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Plant and Algae Control


Left untreated, aquatic plants and algae can quickly overcome a waterbody causing  adverse effects such as oxygen depletion related fish kills and the release of cyanotoxins from some planktonic algae species. Dense stands of nuisance plants and filamentous algae are unsightly and negatively impact recreational activities such as fishing and boating. Through the use of highly regulated pesticides at low-dosing rates and other management practices, Claymore Pond and Lake Management can help you get your pond or lake back! 


Aquatic Pesticide and Algaecide Use

Treatments involve the use of regulated aquatic pesticides that are applied at a rate calculated specifically for your pond or lake. Our level of expertise takes the guess work out of the equation, leading to desired results, in a safe manner for your waterbody and surrounding environment.

All algaecides and pesticides used are highly regulated and are subjected to stringent testing by the EPA to even be considered for use by pesticide applicators. Aquatic pesticides are formulated to specifically target plants and algae, without any adverse effects to the surrounding environment, including all other aquatic life within the waterbody (i.e. fish, frogs, snails etc.)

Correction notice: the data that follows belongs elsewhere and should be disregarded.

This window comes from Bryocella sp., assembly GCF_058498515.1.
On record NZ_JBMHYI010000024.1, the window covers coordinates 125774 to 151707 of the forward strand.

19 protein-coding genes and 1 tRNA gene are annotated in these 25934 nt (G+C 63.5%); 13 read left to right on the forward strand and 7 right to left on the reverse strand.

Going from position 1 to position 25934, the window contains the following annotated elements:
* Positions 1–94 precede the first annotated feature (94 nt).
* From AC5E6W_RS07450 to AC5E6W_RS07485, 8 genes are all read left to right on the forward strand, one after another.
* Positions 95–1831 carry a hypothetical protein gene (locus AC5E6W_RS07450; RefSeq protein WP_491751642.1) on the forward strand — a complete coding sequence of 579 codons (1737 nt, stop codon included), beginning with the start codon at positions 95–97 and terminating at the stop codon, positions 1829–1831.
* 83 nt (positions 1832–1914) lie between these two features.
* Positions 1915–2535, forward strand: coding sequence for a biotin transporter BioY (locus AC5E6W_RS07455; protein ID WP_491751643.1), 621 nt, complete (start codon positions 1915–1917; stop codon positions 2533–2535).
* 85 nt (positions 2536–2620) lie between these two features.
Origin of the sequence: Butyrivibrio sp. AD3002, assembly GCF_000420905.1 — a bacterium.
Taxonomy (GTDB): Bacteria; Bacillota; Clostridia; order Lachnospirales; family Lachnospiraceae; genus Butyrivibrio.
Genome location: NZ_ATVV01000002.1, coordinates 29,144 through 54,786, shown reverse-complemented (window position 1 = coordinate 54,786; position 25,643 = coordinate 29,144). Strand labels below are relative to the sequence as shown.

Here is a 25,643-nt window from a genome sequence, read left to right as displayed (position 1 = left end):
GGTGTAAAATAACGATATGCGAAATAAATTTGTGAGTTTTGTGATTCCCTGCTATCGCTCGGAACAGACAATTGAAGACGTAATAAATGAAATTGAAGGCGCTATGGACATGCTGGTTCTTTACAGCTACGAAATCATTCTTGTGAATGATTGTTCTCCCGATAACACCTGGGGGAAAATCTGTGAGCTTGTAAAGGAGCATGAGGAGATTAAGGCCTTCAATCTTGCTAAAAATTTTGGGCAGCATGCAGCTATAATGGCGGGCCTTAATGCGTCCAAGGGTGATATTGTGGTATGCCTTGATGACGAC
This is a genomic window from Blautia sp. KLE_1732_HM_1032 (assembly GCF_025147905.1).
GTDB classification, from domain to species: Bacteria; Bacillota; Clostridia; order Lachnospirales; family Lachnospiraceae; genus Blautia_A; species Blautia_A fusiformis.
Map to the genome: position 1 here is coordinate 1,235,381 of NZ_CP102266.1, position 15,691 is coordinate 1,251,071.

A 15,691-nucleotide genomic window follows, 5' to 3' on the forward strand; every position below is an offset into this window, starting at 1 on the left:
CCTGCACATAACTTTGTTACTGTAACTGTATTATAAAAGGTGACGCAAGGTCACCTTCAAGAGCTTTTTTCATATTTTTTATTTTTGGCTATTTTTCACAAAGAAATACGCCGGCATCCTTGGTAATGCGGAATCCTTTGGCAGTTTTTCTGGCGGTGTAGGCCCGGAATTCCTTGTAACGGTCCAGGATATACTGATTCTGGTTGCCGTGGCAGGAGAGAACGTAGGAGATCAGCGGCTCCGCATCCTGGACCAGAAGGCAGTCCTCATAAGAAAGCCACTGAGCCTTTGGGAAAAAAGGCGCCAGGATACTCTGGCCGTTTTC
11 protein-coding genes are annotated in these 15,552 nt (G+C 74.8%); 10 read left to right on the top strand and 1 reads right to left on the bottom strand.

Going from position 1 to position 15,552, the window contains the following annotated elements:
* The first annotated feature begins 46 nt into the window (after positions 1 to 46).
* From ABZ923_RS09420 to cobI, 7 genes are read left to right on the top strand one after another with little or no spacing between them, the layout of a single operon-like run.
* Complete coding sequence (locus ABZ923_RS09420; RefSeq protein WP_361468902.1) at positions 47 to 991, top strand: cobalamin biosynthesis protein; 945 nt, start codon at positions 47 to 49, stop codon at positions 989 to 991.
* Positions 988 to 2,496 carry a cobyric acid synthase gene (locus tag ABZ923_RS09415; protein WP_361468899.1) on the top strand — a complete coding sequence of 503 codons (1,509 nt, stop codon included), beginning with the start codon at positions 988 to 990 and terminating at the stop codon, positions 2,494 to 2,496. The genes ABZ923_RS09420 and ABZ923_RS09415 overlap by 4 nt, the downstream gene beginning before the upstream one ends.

Generally multiple treatments are required throughout the season to achieve the desired results a customer seeks for their pond or lake. Our treatment programs are designed to be proactive throughout the season instead of reactive in regards to overall health of the pond. In other words, we keep your pond looking great through the spring, summer and fall, instead of only treating when the pond is at its worst.​

This proactive treatment approach keeps the entire ecosystem in balance more effectively, leading to less of a chance of undesirable results such as thick algae growth or fish kills that can occur during the hot summer months.

Dense growth of watermeal and duckweed covering the entire surface of a pond 


Dense growth of water primerose, duckweed and filamentous algae

Dense growth of invasive curly-leaf pondweed with duckweed keeping a decorative surface fountain from running

Invasive Plant Control

Once introduced into a waterbody, invasive plants will quickly take over and out compete native plants, effectively reducing biodiversity in the waterbody. Invasive species form dense stands of vegetation impeding recreational activities such as fishing, boating and swimming.


Early detection through proactive management practices such as aquatic plant surveys (Macrophyte Surveys) and treatment programs are key into preventing the spread of these invasive nuisance plants.


With proper management practices, invasive aquatic plants can be eradicated through the use of pesticides. Contact Claymore Pond and Lake Management today for Invasive Aquatic Plant Management!

Before and After Treatment of Invasive Water Chestnut

Types of Aquatic Plants